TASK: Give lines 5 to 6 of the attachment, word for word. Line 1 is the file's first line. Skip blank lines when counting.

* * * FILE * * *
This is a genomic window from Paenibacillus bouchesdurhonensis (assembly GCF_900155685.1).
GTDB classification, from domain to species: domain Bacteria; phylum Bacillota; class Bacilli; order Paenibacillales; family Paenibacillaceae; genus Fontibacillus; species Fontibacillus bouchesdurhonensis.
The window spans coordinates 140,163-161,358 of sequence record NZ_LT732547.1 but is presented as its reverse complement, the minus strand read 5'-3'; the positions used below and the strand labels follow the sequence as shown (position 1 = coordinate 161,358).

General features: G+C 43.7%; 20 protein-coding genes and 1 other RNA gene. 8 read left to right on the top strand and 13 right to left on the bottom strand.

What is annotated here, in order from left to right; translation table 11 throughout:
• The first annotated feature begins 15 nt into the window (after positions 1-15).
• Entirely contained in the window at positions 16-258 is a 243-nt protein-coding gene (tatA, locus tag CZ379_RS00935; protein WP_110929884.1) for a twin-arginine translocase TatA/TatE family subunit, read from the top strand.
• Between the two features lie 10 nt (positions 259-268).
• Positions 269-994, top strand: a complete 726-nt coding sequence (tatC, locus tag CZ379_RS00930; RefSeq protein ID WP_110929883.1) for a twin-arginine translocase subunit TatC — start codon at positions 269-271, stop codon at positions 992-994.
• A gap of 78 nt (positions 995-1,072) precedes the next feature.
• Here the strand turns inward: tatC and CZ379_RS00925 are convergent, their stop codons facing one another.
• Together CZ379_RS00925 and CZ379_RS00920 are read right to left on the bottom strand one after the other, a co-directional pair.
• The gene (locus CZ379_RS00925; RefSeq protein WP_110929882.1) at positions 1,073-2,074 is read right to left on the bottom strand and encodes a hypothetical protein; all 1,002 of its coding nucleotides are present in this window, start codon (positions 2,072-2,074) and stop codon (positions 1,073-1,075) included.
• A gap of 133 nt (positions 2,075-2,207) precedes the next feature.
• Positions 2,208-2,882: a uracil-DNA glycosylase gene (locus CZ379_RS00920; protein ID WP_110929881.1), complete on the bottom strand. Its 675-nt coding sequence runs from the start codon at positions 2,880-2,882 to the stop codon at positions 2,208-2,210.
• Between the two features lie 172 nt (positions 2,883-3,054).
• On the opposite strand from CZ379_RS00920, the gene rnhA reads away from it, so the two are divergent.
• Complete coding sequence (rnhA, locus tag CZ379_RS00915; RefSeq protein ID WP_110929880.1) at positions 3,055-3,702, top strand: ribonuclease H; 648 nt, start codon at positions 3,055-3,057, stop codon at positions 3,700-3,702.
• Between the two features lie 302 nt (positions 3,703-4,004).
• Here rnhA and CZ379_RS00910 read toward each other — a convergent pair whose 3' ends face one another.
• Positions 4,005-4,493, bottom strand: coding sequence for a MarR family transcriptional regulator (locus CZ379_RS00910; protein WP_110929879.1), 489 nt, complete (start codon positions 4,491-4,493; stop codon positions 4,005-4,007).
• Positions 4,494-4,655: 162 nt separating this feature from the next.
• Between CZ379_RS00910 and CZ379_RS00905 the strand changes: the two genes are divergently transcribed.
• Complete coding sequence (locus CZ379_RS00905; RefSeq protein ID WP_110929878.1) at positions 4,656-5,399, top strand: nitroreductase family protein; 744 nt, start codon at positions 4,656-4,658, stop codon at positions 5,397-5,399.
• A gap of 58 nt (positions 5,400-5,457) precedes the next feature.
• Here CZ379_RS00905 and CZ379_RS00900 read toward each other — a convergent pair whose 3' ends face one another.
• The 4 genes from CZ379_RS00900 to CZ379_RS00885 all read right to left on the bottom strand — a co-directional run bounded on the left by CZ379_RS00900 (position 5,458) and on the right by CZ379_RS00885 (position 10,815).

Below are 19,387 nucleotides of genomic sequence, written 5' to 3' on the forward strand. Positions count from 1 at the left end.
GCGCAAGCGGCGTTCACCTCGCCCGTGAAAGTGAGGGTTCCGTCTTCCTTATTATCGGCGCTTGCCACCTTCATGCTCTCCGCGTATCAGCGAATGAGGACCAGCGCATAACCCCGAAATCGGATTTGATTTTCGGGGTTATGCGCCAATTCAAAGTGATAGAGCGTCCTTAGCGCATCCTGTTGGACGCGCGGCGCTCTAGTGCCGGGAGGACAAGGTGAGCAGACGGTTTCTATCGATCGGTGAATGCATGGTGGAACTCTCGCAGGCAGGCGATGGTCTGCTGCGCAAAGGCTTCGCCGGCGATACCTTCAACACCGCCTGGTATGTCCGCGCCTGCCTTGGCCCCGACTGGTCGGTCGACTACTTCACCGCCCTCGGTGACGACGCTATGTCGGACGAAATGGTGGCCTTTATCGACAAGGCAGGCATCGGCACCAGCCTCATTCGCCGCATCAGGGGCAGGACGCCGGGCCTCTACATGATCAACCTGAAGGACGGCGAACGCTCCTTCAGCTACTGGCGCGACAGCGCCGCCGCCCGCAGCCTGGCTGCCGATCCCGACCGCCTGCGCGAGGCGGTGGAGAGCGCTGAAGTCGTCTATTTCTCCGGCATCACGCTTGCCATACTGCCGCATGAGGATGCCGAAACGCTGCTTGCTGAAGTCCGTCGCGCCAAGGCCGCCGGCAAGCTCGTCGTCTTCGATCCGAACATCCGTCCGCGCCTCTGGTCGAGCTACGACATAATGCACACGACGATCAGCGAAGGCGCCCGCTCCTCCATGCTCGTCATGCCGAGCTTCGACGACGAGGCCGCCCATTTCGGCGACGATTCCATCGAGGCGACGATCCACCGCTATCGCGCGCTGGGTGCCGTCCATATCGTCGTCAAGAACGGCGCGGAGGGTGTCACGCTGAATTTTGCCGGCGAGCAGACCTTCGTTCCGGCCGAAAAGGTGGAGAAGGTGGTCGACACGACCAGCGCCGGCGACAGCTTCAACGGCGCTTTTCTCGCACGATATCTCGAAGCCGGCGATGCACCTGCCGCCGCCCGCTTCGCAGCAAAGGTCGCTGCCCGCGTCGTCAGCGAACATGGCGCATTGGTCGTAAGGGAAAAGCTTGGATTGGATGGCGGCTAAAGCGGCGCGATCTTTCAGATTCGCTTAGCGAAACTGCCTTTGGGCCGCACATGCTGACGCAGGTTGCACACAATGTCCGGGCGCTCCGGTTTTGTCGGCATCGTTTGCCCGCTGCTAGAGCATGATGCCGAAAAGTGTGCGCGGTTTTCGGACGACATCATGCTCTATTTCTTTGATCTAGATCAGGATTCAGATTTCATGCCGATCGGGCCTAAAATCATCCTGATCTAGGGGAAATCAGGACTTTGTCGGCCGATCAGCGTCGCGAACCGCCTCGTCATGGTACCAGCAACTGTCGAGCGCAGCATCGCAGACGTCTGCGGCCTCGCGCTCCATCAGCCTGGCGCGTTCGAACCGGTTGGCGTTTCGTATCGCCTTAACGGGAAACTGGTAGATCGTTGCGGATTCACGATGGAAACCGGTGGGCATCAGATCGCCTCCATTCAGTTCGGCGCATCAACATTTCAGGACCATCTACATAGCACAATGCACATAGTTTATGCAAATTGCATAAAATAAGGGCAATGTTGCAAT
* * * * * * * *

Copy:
What is annotated here, in order from left to right; translation table 11 throughout:
• The first annotated feature begins 15 nt into the window (after positions 1-15).